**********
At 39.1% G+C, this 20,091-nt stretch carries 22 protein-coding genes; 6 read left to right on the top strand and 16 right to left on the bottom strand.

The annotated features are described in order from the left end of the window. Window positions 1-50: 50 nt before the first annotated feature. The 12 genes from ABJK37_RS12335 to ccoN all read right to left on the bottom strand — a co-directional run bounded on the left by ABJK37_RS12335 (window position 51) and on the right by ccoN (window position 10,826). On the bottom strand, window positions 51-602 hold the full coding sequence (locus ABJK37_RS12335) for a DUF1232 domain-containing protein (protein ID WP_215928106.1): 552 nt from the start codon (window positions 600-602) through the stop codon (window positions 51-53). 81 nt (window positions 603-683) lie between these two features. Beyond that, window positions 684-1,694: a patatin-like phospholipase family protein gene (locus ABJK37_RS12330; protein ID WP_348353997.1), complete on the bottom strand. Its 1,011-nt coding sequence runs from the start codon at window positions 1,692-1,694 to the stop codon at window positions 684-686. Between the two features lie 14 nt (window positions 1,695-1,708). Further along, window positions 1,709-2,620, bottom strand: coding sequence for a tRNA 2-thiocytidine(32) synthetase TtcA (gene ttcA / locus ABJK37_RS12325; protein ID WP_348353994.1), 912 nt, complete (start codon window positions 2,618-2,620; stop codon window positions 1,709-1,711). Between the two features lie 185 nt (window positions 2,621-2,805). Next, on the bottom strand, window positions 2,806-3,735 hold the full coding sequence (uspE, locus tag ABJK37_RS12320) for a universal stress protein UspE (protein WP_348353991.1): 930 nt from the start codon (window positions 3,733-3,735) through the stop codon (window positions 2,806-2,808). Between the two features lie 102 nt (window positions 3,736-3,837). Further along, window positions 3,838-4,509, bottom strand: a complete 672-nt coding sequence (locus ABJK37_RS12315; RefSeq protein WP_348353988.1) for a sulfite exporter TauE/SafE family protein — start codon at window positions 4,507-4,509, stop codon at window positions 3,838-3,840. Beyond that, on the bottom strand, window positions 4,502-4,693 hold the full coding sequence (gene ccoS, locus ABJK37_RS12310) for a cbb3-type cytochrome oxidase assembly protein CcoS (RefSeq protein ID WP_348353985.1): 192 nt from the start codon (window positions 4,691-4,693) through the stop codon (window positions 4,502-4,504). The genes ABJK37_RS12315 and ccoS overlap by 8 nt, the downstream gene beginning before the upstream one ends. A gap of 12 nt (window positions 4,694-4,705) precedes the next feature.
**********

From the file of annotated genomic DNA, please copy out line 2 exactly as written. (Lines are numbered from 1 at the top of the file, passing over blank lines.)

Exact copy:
The annotated features are described in order from the left end of the window. Window positions 1-50: 50 nt before the first annotated feature. The 12 genes from ABJK37_RS12335 to ccoN all read right to left on the bottom strand — a co-directional run bounded on the left by ABJK37_RS12335 (window position 51) and on the right by ccoN (window position 10,826). On the bottom strand, window positions 51-602 hold the full coding sequence (locus ABJK37_RS12335) for a DUF1232 domain-containing protein (protein ID WP_215928106.1): 552 nt from the start codon (window positions 600-602) through the stop codon (window positions 51-53). 81 nt (window positions 603-683) lie between these two features. Beyond that, window positions 684-1,694: a patatin-like phospholipase family protein gene (locus ABJK37_RS12330; protein ID WP_348353997.1), complete on the bottom strand. Its 1,011-nt coding sequence runs from the start codon at window positions 1,692-1,694 to the stop codon at window positions 684-686. Between the two features lie 14 nt (window positions 1,695-1,708). Further along, window positions 1,709-2,620, bottom strand: coding sequence for a tRNA 2-thiocytidine(32) synthetase TtcA (gene ttcA / locus ABJK37_RS12325; protein ID WP_348353994.1), 912 nt, complete (start codon window positions 2,618-2,620; stop codon window positions 1,709-1,711). Between the two features lie 185 nt (window positions 2,621-2,805). Next, on the bottom strand, window positions 2,806-3,735 hold the full coding sequence (uspE, locus tag ABJK37_RS12320) for a universal stress protein UspE (protein WP_348353991.1): 930 nt from the start codon (window positions 3,733-3,735) through the stop codon (window positions 2,806-2,808). Between the two features lie 102 nt (window positions 3,736-3,837). Further along, window positions 3,838-4,509, bottom strand: a complete 672-nt coding sequence (locus ABJK37_RS12315; RefSeq protein WP_348353988.1) for a sulfite exporter TauE/SafE family protein — start codon at window positions 4,507-4,509, stop codon at window positions 3,838-3,840. Beyond that, on the bottom strand, window positions 4,502-4,693 hold the full coding sequence (gene ccoS, locus ABJK37_RS12310) for a cbb3-type cytochrome oxidase assembly protein CcoS (RefSeq protein ID WP_348353985.1): 192 nt from the start codon (window positions 4,691-4,693) through the stop codon (window positions 4,502-4,504). The genes ABJK37_RS12315 and ccoS overlap by 8 nt, the downstream gene beginning before the upstream one ends. A gap of 12 nt (window positions 4,694-4,705) precedes the next feature.